Special to WorldTribune.com
Commentary by Donald Kirk
SINGAPORE — The summit between President Donald Trump and Kim Jong-Un wound up in a victory of style and image over real substance.
Trump, hours after his historic meeting with Kim, defended the vague final declaration in a show of bluff and bluster in which he sought to make up for the fact that he got through what was billed as the summit of the century with very little to show for it.
Clearly Trump wanted to return to Washington claiming a foreign policy victory in a display that drew 5,000 journalists, including the superstars of television news, to this island city state. The fact was, however, that the final joint statement omitted any mention of CVID, complete, verifiable, irreversible denuclearization. Kim obviously would not have signed any statement that used that term while determined to cling to his nuclear program.
Trump, however, insisted in a press conference that “We are asking for the establishment of a new U.S.-DPRK relationship.” He was sure, he said, it would lead to “complete denuclearization” – the same term was used in the declaration signed by Kim and South Korea’s President Moon Jae-In in their summit at the truce village of Panmunjom on April 27.
As for “verification” of whatever the North Koreans were doing to get rid of their nukes and missiles, “it will be verified as we develop a lot of trust.”
Trump was confident Kim would allow U.S. and international inspectors to enter the country and check on whether the North Koreans were really getting rid of their nukes and missiles as he said Kim had promised. “He was very firm, in fact, he really wants to do this.”
Despite all the assurances and promises, however, the uncertainties were obvious. In fact, he and Kim had reached no definite agreement on anything.That was clear when he said, “Sanctions will remain in effect,” meaning North Korea would have to show evidence of having begun to denuclearize.
In the end, he said, it would take perhaps 15 years for North Korea to have cleared away its entire program. Kim, of course, is not likely to live up to any of his promises while clinging to the North’s nuclear complex at Yongbyon, 60 miles north of Pyongyang, where a plutonium reactor has provided what’s needed to produce 40-60 warheads.
North Korea also has nuclear facilities and storage areas in caves and tunnels around the country. Just as unresolved as the sanction issue is that of the 28,500 American troops in the country, many now headquartered at Camp Humphreys in Pyongtaek 40 miles southwest of Seoul as the U.S. moves out of the Yongsan base in Seoul and pulls back from Camp Casey at Dongdaechan.
“I want to bring our soldiers back home,” said Trump, harking back to a wish he had voiced during his presidential campaign. But, he added, “That’s not part of the equation right now.”Nonetheless, he added. “We will be stopping the war games” unless or until it’s clear North Korea is not denuking “as it should.”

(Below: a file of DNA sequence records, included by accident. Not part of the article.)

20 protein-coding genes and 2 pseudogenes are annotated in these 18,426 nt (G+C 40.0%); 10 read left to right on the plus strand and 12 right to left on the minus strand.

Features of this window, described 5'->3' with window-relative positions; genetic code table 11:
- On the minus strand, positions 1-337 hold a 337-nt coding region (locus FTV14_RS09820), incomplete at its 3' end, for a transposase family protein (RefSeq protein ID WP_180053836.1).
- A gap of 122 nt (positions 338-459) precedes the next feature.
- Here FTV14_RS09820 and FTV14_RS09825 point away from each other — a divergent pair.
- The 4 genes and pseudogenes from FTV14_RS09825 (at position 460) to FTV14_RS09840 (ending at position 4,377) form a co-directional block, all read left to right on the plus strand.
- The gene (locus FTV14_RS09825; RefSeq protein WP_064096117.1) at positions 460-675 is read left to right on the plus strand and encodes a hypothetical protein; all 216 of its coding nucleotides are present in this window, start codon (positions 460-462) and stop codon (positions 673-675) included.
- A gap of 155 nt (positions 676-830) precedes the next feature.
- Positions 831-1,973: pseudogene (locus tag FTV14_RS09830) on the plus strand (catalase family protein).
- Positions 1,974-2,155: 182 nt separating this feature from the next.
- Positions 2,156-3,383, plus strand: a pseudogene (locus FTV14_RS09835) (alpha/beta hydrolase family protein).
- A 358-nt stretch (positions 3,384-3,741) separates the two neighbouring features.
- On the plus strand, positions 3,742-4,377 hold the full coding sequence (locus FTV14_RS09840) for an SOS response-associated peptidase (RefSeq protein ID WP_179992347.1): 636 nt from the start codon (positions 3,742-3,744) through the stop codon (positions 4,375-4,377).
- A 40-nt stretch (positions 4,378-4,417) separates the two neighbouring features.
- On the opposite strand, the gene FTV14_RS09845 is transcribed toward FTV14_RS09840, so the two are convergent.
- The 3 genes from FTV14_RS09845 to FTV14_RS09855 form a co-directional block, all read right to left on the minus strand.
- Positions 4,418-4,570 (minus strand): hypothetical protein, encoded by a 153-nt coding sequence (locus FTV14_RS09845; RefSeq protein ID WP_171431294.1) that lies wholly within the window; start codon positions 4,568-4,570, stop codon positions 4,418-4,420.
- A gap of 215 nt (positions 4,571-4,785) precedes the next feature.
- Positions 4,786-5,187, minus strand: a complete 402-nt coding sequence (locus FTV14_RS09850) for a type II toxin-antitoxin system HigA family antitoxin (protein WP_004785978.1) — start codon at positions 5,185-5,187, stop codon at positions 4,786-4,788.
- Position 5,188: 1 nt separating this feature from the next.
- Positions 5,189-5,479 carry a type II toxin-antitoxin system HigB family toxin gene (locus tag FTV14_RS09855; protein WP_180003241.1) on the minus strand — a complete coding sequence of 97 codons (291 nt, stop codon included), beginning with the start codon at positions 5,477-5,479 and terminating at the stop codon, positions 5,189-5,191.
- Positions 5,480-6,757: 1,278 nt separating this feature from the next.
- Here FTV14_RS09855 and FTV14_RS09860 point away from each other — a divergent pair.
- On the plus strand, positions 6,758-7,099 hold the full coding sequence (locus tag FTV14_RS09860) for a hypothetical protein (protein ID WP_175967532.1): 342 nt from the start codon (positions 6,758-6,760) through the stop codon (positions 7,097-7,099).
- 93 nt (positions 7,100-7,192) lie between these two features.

That announcement shocked both American and South Korean military people who value joint exercises as an opportunity to test their skills and get used to coordinating with each other. It was clear Trump was likely to clash with Jim Mattis, the secretary of Defense, while yielding to pressure from North Korea, which objects strongly every time American and South Korean troops engage in joint exercises.
Most recently North Korea protested against “Max Thunder,” a joint U.S.-South Korean exercise held last month featuring warplanes from both countries.
Trump appears sure to clash on the defense of Korea with both U.S. and South Korean generals. None of them had heard of plans for cancelling any war games, which Trump described as “provocative and expensive.”
A spokesman for U.S. Forces Korea said there had been no “updated guidance on execution or cessation of training exercises” while U.S. and South Korean commanders plan a joint exercise in August called “Ulchi Freedom Guardian called involving thousands of troops.”
A spokesman for U.S. Forces Korea said “we will continue with our current military posture” while a South Korean official at the national security office at the Blue House said there had been “no change at all.”
Kim Jong-Un, before taking off aboard an Air China plane in the evening, avoided any comment beside the pleasantries that he had exchanged with Trump when they met in the Capella Hotel on secluded Sentosa Island, off the main Singapore island, but he had triumphed by making certain the document that he signed with Trump did not go beyond generalities.
He did, however, agree on one point that Trump had wanted — that American search teams could look for the bodies of about 6,000 U.S. troops still listed as missing in action from the Korean War.
Trump said that relatives of the missing had often approached him asking what he if elected he might do to revive the searches for the remains. Over the years American search teams have visited North Korea in search of remains, but the North Koreans have objected to search requests.
Throughout his remarks Trump sought to give the impression the process denuclearization of the North would move at almost lightning speed. Kim, he said, might even begin “as soon as he arrives” back in Pyongyang.
“We have to get things moving fast,” he said, blaming his predecessors in the White House for failing to resolve the problem. “It would have been much easier years ago,” he said, but “We haven’t given up anything.”